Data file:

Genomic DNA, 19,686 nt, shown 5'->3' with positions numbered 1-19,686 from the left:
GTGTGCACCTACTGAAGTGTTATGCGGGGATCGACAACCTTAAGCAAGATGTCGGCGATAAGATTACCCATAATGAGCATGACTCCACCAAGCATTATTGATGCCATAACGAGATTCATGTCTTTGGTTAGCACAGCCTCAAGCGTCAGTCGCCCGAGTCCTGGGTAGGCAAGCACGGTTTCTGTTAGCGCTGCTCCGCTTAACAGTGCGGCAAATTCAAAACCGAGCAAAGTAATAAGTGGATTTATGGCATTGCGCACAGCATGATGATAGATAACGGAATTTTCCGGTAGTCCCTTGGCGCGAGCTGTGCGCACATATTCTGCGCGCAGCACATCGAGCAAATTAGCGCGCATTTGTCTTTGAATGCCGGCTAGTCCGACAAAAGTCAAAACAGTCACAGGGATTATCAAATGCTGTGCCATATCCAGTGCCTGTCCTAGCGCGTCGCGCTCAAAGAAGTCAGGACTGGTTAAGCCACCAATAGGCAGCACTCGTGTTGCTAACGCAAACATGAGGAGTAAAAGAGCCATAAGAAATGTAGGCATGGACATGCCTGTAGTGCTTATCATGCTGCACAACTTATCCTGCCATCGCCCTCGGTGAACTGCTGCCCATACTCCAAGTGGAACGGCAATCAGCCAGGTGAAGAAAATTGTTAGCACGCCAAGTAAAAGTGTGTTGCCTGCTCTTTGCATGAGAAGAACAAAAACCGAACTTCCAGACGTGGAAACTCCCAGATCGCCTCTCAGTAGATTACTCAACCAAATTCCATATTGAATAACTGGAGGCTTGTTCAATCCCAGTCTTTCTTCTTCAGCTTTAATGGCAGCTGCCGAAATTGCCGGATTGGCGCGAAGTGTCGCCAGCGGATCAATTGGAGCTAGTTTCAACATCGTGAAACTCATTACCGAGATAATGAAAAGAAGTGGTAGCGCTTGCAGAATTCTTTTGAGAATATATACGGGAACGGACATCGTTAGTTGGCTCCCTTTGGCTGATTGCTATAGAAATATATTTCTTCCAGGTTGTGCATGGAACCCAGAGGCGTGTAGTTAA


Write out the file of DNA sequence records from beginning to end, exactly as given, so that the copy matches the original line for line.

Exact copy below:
Genomic DNA, 19,686 nt, shown 5'->3' with positions numbered 1-19,686 from the left:
GTGTGCACCTACTGAAGTGTTATGCGGGGATCGACAACCTTAAGCAAGATGTCGGCGATAAGATTACCCATAATGAGCATGACTCCACCAAGCATTATTGATGCCATAACGAGATTCATGTCTTTGGTTAGCACAGCCTCAAGCGTCAGTCGCCCGAGTCCTGGGTAGGCAAGCACGGTTTCTGTTAGCGCTGCTCCGCTTAACAGTGCGGCAAATTCAAAACCGAGCAAAGTAATAAGTGGATTTATGGCATTGCGCACAGCATGATGATAGATAACGGAATTTTCCGGTAGTCCCTTGGCGCGAGCTGTGCGCACATATTCTGCGCGCAGCACATCGAGCAAATTAGCGCGCATTTGTCTTTGAATGCCGGCTAGTCCGACAAAAGTCAAAACAGTCACAGGGATTATCAAATGCTGTGCCATATCCAGTGCCTGTCCTAGCGCGTCGCGCTCAAAGAAGTCAGGACTGGTTAAGCCACCAATAGGCAGCACTCGTGTTGCTAACGCAAACATGAGGAGTAAAAGAGCCATAAGAAATGTAGGCATGGACATGCCTGTAGTGCTTATCATGCTGCACAACTTATCCTGCCATCGCCCTCGGTGAACTGCTGCCCATACTCCAAGTGGAACGGCAATCAGCCAGGTGAAGAAAATTGTTAGCACGCCAAGTAAAAGTGTGTTGCCTGCTCTTTGCATGAGAAGAACAAAAACCGAACTTCCAGACGTGGAAACTCCCAGATCGCCTCTCAGTAGATTACTCAACCAAATTCCATATTGAATAACTGGAGGCTTGTTCAATCCCAGTCTTTCTTCTTCAGCTTTAATGGCAGCTGCCGAAATTGCCGGATTGGCGCGAAGTGTCGCCAGCGGATCAATTGGAGCTAGTTTCAACATCGTGAAACTCATTACCGAGATAATGAAAAGAAGTGGTAGCGCTTGCAGAATTCTTTTGAGAATATATACGGGAACGGACATCGTTAGTTGGCTCCCTTTGGCTGATTGCTATAGAAATATATTTCTTCCAGGTTGTGCATGGAACCCAGAGGCGTGTAGTTAA